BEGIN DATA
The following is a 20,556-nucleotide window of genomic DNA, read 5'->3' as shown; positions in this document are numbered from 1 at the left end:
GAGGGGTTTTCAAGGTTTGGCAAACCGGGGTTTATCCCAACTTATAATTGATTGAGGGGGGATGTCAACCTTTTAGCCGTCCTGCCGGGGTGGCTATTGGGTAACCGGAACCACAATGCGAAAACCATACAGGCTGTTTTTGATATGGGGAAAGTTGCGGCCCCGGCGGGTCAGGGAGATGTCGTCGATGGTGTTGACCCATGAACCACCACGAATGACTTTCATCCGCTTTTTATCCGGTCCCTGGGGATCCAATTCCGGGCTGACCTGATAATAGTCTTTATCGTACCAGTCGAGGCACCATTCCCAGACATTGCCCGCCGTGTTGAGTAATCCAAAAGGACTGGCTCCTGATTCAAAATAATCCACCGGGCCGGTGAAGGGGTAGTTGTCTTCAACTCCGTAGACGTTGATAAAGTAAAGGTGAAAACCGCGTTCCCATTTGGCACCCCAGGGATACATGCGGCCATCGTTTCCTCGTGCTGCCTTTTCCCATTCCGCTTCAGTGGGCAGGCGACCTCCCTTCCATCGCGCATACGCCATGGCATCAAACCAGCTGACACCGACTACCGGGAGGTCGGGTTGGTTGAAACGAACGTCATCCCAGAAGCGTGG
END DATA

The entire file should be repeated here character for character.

The following is a 20,556-nucleotide window of genomic DNA, read 5'->3' as shown; positions in this document are numbered from 1 at the left end:
GAGGGGTTTTCAAGGTTTGGCAAACCGGGGTTTATCCCAACTTATAATTGATTGAGGGGGGATGTCAACCTTTTAGCCGTCCTGCCGGGGTGGCTATTGGGTAACCGGAACCACAATGCGAAAACCATACAGGCTGTTTTTGATATGGGGAAAGTTGCGGCCCCGGCGGGTCAGGGAGATGTCGTCGATGGTGTTGACCCATGAACCACCACGAATGACTTTCATCCGCTTTTTATCCGGTCCCTGGGGATCCAATTCCGGGCTGACCTGATAATAGTCTTTATCGTACCAGTCGAGGCACCATTCCCAGACATTGCCCGCCGTGTTGAGTAATCCAAAAGGACTGGCTCCTGATTCAAAATAATCCACCGGGCCGGTGAAGGGGTAGTTGTCTTCAACTCCGTAGACGTTGATAAAGTAAAGGTGAAAACCGCGTTCCCATTTGGCACCCCAGGGATACATGCGGCCATCGTTTCCTCGTGCTGCCTTTTCCCATTCCGCTTCAGTGGGCAGGCGACCTCCCTTCCATCGCGCATACGCCATGGCATCAAACCAGCTGACACCGACTACCGGGAGGTCGGGTTGGTTGAAACGAACGTCATCCCAGAAGCGTGG